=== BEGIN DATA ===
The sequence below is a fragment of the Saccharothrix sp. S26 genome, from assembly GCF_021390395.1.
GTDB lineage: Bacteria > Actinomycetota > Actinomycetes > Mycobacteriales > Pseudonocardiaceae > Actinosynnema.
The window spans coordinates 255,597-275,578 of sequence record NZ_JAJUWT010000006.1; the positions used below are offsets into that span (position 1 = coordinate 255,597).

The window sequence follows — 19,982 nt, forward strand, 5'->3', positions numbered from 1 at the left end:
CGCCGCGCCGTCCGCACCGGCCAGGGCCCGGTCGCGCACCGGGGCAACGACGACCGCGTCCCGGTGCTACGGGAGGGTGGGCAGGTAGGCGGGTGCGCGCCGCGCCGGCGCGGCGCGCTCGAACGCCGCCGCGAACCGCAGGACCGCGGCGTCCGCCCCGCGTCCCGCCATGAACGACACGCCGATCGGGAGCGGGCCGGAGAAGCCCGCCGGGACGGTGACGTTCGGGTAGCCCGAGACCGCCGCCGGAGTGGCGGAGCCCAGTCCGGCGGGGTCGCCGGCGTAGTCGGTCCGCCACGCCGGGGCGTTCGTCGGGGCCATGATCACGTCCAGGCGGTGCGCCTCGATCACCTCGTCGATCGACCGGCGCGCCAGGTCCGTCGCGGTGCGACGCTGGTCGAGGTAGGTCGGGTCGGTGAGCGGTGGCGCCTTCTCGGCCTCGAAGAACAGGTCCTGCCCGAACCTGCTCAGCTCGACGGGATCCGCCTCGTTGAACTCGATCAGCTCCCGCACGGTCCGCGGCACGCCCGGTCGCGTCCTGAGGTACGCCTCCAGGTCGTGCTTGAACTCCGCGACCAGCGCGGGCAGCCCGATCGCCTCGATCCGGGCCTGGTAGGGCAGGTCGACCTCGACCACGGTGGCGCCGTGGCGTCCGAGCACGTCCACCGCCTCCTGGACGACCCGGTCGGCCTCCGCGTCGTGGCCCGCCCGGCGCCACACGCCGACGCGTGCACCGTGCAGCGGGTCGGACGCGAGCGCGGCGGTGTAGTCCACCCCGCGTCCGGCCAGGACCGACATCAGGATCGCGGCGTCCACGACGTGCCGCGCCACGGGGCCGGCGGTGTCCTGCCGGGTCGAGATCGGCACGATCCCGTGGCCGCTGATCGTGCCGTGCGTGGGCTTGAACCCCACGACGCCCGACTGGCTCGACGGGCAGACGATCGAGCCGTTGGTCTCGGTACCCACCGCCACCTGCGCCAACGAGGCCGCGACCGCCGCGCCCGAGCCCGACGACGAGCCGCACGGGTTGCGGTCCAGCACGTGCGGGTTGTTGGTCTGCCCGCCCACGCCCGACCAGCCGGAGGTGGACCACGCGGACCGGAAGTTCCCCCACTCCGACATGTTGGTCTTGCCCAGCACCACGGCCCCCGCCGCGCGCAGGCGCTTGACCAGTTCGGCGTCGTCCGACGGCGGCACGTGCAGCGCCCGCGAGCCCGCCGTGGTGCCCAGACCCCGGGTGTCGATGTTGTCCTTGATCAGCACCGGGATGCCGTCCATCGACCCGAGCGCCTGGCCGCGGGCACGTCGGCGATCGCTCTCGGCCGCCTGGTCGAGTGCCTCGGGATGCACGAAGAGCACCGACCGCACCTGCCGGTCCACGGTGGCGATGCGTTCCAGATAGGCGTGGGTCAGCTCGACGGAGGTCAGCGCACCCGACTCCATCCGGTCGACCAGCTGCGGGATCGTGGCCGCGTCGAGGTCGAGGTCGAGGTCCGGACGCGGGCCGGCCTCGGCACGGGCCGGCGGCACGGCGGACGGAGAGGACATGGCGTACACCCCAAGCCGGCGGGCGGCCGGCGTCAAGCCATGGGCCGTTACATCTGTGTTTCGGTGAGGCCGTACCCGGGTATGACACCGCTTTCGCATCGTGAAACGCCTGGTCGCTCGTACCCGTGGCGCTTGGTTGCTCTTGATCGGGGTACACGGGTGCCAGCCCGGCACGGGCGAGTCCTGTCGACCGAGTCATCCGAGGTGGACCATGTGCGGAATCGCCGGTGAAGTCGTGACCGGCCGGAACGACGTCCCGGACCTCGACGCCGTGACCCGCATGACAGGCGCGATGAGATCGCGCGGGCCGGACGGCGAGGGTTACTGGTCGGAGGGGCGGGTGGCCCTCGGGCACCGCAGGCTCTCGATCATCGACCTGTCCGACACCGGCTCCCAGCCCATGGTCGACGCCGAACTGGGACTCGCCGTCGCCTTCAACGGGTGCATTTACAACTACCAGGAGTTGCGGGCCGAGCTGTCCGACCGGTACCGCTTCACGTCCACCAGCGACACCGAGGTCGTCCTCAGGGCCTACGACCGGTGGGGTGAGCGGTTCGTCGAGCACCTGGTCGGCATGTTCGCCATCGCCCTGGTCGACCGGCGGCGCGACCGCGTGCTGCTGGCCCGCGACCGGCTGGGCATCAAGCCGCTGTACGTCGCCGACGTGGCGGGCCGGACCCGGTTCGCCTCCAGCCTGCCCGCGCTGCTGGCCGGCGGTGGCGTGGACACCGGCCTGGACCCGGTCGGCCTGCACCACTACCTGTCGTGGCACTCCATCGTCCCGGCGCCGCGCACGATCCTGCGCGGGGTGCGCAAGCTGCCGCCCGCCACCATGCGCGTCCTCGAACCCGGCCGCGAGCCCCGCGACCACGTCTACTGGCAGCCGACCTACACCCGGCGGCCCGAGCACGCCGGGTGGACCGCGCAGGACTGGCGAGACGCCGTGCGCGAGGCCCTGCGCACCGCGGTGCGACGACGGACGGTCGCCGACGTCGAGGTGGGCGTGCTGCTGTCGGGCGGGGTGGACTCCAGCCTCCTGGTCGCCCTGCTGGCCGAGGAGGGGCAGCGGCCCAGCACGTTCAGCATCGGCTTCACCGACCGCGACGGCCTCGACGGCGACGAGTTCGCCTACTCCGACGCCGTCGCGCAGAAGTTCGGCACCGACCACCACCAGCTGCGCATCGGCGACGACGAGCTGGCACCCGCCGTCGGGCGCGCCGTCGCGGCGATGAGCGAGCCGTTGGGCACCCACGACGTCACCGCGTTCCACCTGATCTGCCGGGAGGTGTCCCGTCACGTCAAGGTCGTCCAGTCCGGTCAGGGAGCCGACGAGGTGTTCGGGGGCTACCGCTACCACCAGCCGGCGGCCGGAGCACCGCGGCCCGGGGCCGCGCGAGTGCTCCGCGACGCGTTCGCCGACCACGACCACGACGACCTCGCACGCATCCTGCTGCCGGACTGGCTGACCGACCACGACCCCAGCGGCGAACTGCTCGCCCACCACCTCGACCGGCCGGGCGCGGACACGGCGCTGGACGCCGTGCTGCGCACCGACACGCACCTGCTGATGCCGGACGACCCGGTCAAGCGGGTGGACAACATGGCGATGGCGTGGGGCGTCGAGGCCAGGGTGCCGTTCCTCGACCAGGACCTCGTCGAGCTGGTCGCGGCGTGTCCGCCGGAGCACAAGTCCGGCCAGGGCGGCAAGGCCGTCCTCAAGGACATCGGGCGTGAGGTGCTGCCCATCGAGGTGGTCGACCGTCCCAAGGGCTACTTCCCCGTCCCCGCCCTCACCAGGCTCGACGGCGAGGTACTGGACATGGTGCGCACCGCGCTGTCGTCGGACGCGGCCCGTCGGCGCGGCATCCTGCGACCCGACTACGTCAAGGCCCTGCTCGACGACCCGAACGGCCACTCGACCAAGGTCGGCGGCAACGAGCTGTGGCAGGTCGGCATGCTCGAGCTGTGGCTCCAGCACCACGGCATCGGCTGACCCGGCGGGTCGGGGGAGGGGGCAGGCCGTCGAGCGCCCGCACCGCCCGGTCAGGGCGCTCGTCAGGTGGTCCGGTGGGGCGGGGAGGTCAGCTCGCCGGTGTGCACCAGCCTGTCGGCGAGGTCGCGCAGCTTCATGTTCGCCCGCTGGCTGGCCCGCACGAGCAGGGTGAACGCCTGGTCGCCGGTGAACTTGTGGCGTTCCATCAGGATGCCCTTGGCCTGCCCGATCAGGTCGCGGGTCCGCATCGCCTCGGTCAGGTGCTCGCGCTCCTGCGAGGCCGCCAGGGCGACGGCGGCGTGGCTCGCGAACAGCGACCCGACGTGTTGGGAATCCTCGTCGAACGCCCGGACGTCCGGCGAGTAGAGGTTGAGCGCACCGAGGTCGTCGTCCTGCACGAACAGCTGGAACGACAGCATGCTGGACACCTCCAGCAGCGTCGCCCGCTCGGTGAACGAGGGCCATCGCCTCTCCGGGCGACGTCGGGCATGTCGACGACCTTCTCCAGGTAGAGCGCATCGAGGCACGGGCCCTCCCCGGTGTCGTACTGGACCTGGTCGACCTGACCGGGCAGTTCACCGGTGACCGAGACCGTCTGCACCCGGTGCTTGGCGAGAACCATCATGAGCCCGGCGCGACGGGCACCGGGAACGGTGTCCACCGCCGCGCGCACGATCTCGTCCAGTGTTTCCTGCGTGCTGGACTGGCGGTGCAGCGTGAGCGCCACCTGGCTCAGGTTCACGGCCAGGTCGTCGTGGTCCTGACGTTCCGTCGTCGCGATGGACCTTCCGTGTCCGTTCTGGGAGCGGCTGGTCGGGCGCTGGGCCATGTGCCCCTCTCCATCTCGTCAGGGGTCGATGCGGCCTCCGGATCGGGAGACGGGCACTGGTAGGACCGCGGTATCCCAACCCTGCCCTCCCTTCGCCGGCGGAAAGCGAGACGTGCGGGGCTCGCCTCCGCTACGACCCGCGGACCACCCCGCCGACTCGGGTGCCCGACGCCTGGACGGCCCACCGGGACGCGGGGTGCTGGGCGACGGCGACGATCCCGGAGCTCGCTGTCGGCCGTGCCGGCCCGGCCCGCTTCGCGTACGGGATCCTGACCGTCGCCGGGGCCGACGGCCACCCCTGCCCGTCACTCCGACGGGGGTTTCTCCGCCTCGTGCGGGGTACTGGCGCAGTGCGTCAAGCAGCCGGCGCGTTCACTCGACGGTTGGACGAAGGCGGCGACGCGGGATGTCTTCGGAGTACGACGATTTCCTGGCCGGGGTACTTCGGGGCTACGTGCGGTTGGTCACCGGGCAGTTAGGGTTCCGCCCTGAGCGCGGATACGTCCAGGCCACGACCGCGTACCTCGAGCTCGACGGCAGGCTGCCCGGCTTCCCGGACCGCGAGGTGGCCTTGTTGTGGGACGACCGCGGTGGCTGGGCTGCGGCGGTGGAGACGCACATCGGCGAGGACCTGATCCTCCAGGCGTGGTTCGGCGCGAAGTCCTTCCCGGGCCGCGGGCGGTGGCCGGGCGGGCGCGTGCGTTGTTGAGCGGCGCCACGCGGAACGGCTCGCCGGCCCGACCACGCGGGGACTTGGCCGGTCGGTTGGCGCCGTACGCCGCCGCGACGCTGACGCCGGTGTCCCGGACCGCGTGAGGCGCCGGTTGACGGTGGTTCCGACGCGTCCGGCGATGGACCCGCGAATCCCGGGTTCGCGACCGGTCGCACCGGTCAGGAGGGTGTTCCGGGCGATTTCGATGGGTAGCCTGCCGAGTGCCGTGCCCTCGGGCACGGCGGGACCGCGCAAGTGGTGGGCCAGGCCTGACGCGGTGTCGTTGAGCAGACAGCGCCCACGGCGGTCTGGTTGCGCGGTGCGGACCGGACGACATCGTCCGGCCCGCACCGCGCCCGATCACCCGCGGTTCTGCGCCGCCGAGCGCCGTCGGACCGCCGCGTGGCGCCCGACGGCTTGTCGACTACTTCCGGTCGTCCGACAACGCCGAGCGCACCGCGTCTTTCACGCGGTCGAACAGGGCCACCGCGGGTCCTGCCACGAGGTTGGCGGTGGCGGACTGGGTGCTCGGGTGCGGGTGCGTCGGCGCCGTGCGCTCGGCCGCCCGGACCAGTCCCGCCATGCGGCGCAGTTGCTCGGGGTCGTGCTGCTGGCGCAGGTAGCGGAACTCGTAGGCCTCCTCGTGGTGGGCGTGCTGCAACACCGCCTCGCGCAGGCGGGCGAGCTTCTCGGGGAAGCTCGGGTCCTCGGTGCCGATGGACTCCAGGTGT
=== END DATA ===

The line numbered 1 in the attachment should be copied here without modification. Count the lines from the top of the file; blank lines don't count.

The sequence below is a fragment of the Saccharothrix sp. S26 genome, from assembly GCF_021390395.1.